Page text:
The Magic of Oz

       L. Frank Baum / Fantasy
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The Magic of Oz
Produced by Dennis Amundson.



The Magic of Oz

A Faithful Record of the Remarkable Adventures of Dorothy and Trot and the Wizard of Oz, together with the Cowardly Lion, the Hungry Tiger and Cap'n Bill, in their successful search for a Magical and Beautiful Birthday Present for Princess Ozma of Oz

by

L. Frank Baum

”Royal Historian of Oz”

Contents

--To My Readers-- 1. Mount Munch 2. The Hawk 3. Two Bad Ones 4. Conspirators 5. A Happy Corner of Oz 6. Ozma's Birthday Presents 7. The Forest of Gugu 8. The Li-Mon-Eags Make Trouble 9. The Isle of the Magic Flower 10. Stuck Fast 11. The Beasts of the Forest of Gugu 12. Kiki Uses His Magic 13. The Loss of the Black Bag 14. The Wizard Learns the Magic Word 15. The Lonesome Duck 16. The Glass Cat Finds the Black Bag 17. A Remarkable Journey 18. The Magic of the Wizard 19. Dorothy and the Bumble Bees 20. The Monkeys Have Trouble 21. The College of Athletic Arts 22. Ozma's Birthday Party 23. The Fountain of Oblivion

To My Readers

Curiously enough, in the events which have taken place in the last fewyears in our ”great outside world,” we may find incidents so marvelousand inspiring that I cannot hope to equal them with stories of The Landof Oz.

However, ”The Magic of Oz” is really more strange and unusual thananything I have read or heard about on our side of The Great SandyDesert which shuts us off from The Land of Oz, even during the pastexciting years, so I hope it will appeal to your love of novelty.

A long and confining illness has prevented my answering all the goodletters sent me--unless stamps were enclosed--but from now on I hope tobe able to give prompt attention to each and every letter with which myreaders favor me.

Assuring you that my love for you has never faltered and hoping the OzBooks will continue to give you pleasure as long as I am able to writethem, I am

Yours affectionately,

L. FRANK BAUM, ”Royal Historian of Oz.” ”OZCOT” at HOLLYWOOD in CALIFORNIA 1919

1. Mount Munch

On the east edge of the Land of Oz, in the Munchkin Country, is a big,tall hill called Mount Munch. One one side, the bottom of this hilljust touches the Deadly Sandy Desert that separates the Fairyland of Ozfrom all the rest of the world, but on the other side, the hill touchesthe beautiful, fertile Country of the Munchkins.

The Munchkin folks, however, merely stand off and look at Mount Munchand know very little about it; for, about a third of the way up, itssides become too steep to climb, and if any people live upon the top ofthat great towering peak that seems to reach nearly to the skies, theMunchkins are not aware of the fact.

But people DO live there, just the same. The top of Mount Munch isshaped like a saucer, broad and deep, and in the saucer are fieldswhere grains and vegetables grow, and flocks are fed, and brooks flowand trees bear all sorts of things. There are houses scattered hereand there, each having its family of Hyups, as the people callthemselves. The Hyups seldom go down the mountain, for the same reasonthat the Munchkins never climb up: the sides are too steep.

In one of the houses lived a wise old Hyup named Bini Aru, who used tobe a clever Sorcerer. But Ozma of Oz, who rules everyone in the Landof Oz, had made a decree that no one should practice magic in herdominions except Glinda the Good and the Wizard of Oz, and when Glindasent this royal command to the Hyups by means of a strong-winged Eagle,old Bini Aru at once stopped performing magical arts. He destroyedmany of his magic powders and tools of magic, and afterward honestlyobeyed the law. He had never seen Ozma, but he knew she was his Rulerand must be obeyed.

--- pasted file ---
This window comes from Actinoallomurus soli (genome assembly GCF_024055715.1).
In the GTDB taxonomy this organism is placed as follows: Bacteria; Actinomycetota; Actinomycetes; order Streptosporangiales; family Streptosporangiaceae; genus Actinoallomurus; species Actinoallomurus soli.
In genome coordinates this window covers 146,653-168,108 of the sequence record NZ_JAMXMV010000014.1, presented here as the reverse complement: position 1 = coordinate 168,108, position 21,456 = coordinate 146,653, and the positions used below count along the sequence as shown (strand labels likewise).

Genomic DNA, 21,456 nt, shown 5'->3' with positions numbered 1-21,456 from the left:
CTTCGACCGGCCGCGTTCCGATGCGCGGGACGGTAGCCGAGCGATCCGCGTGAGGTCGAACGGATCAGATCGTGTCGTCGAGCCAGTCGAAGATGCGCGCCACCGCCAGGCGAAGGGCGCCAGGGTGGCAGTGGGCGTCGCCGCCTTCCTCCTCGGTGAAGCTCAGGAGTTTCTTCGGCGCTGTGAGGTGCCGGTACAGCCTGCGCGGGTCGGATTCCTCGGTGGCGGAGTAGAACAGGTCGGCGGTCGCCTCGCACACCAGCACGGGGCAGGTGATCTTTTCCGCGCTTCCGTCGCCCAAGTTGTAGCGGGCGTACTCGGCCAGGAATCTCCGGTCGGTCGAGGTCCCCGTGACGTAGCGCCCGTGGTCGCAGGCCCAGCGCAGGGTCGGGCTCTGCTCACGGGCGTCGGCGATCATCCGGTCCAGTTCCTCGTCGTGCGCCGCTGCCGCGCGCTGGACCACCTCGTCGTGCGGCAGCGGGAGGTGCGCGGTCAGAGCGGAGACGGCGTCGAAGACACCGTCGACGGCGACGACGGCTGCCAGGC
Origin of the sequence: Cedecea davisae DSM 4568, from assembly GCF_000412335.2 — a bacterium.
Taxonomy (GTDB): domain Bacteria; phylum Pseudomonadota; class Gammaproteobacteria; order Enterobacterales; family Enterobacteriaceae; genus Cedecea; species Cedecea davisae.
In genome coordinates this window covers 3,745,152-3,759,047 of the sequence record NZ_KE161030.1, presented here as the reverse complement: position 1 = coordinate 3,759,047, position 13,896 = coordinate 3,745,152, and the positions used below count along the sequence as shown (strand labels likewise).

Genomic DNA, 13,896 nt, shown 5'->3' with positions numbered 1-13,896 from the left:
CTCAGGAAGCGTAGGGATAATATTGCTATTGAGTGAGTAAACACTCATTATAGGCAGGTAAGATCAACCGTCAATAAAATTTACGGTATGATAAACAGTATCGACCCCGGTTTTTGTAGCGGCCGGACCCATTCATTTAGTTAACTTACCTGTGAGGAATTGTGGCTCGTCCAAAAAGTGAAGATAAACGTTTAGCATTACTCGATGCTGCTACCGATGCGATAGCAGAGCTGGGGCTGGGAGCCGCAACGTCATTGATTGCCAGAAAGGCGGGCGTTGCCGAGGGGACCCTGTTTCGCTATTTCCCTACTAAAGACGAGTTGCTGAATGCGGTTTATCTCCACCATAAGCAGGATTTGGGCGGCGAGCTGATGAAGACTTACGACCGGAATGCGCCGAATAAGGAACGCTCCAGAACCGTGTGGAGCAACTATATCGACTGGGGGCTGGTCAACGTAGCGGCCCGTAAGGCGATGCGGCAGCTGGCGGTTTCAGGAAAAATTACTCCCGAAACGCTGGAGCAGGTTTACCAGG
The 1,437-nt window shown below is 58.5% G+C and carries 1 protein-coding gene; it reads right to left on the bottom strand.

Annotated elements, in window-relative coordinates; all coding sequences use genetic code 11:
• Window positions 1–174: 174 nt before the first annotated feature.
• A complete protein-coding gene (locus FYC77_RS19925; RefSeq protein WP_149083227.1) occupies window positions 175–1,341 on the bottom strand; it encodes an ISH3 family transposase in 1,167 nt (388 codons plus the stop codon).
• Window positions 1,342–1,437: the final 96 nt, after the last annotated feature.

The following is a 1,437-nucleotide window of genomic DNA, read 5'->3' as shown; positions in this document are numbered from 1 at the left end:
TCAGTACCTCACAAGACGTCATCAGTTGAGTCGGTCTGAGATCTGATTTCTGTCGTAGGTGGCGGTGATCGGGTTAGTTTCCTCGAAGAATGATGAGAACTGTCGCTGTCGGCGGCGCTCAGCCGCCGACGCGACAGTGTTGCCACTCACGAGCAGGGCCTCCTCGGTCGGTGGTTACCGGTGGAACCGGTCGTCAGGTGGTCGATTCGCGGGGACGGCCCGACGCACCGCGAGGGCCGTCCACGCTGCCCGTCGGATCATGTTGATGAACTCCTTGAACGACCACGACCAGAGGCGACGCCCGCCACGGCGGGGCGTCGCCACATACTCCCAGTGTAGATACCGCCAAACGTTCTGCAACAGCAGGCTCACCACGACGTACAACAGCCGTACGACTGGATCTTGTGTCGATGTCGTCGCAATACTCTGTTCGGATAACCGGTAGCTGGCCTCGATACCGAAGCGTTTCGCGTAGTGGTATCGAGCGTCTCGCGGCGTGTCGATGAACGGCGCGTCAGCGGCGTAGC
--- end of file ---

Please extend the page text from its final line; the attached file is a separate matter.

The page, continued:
There was only one thing that grieved him. He had discovered a new andsecret method of transformations that was unknown to any otherSorcerer. Glinda the Good did not know it, nor did the little Wizardof Oz, nor Dr. Pipt nor old Mombi, nor anyone else who dealt in magicarts. It was Bini Aru's own secret. By its means, it was the simplestthing in the world to transform anyone into beast, bird or fish, oranything else, and back again, once you know how to pronounce themystical word: ”Pyrzqxgl.”

Bini Aru had used this secret many times, but not to cause evil orsuffering to others. When he had wandered far from home and washungry, he would say: ”I want to become a cow--Pyrzqxgl!” In an instanthe would be a cow, and then he would eat grass and satisfy his hunger.All beasts and birds can talk in the Land of Oz, so when the cow was nolonger hungry, it would say: ”I want to be Bini Aru again: Pyrzqxgl!”and the magic word, properly pronounced, would instantly restore him tohis proper form.

Now, of course, I would not dare to write down this magic word soplainly if I thought my readers would pronounce it properly and so beable to transform themselves and others, but it is a fact that no onein all the world except Bini Aru, had ever (up to the time this storybegins) been able to pronounce ”Pyrzqxgl!” the right way, so I think itis safe to give it to you. It might be well, however, in reading thisstory aloud, to be careful not to pronounce Pyrzqxgl the proper way,and thus avoid all danger of the secret being able to work mischief.

Bini Aru, having discovered the secret of instant transformation, whichrequired no tools or powders or other chemicals or herbs and alwaysworked perfectly, was reluctant to have such a wonderful discoveryentirely unknown or lost to all human knowledge. He decided not to useit again, since Ozma had forbidden him to do so, but he reflected thatOzma was a girl and some time might change her mind and allow hersubjects to practice magic, in which case Bini Aru could againtransform himself and others at will,--unless, of course, he forgot howto pronounce Pyrzqxgl in the meantime.